Dr. Jin recently interviewed one of our alumni, Kara Brasovan. Kara has taken an interesting and exciting career path, enrolling in Law School after her time in the department. It’s important to recognize there are many paths we can take in our careers, and a chemistry major doesn’t limit you to a “standard” chemistry profession.
Here are a few key points from their discussions:
1. What do you suggest to new students and current students in order to help them benefit as much as possible from DePaul and their department?
As young adults, we are trying to create a path to succeed in life and we are still trying to figure out who we are. Choosing the right major and career for ourselves is a difficult task. I felt that the professors I grew close with were able to see that path and realize who I was before I did. They were then able to help me find myself, choose my major and apply to law school. DePaul faculty dedicate themselves to knowing their students.
To any new and current students, I suggest to get to know your professors, listen to their suggestions and really take to heart what they have to say. If you really enjoy a topic or a professor, you should be proactive. Ask to do research in the department, go to office hours to discuss topics of interest or just make general appointments and meetings to discuss life. Utilize the best resources you are given at a small department- the professors who know you and see you every day.
I changed my major 3 or 4 times before I finally decided on Chemistry. I had no idea what career I really wanted. I felt the advice I was given by the professors who watched my grow throughout my college career was the most beneficial.
2. What was the value of your DePaul education that you used towards your future career in law?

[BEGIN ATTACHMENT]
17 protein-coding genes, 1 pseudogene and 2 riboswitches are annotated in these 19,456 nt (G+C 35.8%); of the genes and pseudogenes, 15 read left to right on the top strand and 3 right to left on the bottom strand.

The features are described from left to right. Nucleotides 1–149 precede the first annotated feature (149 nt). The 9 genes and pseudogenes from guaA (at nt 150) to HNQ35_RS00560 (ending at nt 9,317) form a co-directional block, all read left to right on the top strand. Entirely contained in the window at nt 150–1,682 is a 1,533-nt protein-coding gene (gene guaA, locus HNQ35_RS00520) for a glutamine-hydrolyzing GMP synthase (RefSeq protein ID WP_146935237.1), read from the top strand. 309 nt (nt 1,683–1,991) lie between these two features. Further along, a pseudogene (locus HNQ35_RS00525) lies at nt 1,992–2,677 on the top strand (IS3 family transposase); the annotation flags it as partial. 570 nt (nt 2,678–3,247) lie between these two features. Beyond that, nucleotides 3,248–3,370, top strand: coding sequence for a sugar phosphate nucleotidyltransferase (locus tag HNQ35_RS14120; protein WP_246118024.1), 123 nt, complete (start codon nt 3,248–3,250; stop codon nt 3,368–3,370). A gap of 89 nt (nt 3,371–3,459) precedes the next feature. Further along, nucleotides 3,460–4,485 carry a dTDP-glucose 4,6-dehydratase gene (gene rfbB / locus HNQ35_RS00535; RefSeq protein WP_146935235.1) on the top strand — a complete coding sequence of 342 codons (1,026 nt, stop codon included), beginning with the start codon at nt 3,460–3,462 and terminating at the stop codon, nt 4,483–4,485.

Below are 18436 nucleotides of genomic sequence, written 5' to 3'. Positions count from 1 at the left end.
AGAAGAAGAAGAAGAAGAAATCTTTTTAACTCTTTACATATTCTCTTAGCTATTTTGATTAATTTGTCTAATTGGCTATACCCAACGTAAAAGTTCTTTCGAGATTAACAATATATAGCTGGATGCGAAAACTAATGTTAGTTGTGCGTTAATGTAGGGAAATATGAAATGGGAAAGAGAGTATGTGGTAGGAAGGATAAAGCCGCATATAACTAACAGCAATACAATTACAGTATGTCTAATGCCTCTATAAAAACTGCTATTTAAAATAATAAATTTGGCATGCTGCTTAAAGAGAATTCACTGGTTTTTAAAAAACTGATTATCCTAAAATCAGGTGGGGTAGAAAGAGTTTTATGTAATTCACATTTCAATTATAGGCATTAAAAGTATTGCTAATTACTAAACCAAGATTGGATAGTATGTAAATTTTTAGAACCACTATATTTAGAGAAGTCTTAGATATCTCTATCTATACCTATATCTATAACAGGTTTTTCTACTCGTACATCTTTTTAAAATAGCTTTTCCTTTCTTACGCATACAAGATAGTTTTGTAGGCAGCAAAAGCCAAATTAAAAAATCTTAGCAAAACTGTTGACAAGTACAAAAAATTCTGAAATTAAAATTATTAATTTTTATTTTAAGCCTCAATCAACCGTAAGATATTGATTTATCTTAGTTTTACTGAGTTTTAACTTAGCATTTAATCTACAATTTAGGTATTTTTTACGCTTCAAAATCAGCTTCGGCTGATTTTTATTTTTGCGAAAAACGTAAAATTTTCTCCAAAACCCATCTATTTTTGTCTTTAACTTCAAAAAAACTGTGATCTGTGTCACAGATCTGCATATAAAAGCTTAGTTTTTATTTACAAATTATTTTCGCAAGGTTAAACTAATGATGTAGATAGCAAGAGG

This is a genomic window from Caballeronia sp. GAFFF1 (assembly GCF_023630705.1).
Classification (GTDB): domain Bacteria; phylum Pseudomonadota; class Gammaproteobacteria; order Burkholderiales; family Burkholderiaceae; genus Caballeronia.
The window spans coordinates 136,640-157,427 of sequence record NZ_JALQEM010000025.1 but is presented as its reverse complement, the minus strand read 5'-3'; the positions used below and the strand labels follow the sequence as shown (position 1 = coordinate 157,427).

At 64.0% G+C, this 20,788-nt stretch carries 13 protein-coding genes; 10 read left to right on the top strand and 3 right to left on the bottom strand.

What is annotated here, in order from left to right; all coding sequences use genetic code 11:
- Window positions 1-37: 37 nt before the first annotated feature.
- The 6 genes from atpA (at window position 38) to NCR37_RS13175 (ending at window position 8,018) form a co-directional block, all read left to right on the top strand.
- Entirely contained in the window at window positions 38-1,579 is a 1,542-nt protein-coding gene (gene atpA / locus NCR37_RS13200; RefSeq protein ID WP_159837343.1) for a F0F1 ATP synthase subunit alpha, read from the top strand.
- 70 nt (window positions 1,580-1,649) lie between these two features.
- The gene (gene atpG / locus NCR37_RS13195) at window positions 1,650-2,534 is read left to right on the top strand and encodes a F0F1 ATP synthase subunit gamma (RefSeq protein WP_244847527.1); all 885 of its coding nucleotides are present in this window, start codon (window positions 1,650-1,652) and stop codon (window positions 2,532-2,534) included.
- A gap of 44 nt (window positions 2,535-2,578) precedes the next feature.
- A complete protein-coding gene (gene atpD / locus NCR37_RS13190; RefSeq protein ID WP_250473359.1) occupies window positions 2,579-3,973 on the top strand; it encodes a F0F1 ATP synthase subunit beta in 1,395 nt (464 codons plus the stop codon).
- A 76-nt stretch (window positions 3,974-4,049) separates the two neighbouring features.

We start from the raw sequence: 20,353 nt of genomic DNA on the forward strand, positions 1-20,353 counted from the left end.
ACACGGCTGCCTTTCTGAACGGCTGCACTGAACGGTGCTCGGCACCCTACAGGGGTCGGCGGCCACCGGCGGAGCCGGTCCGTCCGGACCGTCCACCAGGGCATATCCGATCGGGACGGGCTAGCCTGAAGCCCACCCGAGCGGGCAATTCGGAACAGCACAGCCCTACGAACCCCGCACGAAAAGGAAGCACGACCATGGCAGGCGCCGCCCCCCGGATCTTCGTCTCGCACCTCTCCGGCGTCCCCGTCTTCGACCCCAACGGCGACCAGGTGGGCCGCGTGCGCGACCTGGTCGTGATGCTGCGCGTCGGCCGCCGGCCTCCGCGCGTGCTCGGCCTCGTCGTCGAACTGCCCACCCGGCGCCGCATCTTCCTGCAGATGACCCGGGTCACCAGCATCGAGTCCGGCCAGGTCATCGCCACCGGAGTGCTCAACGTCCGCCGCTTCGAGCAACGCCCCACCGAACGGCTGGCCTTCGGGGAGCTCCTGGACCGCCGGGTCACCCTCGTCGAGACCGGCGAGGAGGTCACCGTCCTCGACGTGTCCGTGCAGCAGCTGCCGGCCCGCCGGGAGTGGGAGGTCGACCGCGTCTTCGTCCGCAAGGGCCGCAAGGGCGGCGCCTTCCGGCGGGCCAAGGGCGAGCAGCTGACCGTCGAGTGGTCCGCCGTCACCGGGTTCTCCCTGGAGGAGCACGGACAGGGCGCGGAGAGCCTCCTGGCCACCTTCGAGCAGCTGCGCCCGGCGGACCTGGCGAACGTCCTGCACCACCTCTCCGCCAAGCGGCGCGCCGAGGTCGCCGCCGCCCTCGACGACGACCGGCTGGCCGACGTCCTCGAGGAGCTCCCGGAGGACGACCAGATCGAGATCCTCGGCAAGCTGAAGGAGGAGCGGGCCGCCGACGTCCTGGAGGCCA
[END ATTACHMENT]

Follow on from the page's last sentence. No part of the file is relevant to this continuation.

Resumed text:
Law school is not the typical choice for a chemistry major. Freshman me would have died at the thought of reading hundreds of pages a week. I realized very quickly into my first year as a law student how valuable my undergraduate education was. Research is a major component of a chemistry degree. We had weekly lab reports, papers and entire classes based on analyzing journal articles. I found that those research and analytical skills were very beneficial to my law school career.
I also took initiative to get to know my law professors. Like the faculty at DePaul, I found that my law professors are just as eager to talk with you about life and help you find your ideal practice area. I am really grateful DePaul taught me that professors are the biggest resource you get out of an education.
3. What aspect of your DePaul education was most beneficial to you?
I loved the small class sizes. I do not think that every student understands how much the faculty cares about their students. Professors are aware when their students have a bad day or a bad exam and are very understanding when students have questions. I found that my professors were always willing to talk, even when they were not holding office hours. Getting to know my professors was the most beneficial part of my education.
In addition to making an active effort to chat with my, I worked for the Chemistry Department. Working while in school made carving out time to study a lot easier. I quickly developed time management skills. Working helped me not only prioritize my homework and assignments better but also made me appreciate the faculty more. I would see my professors during all hours of the day assisting students, checking in on labs and chatting with students.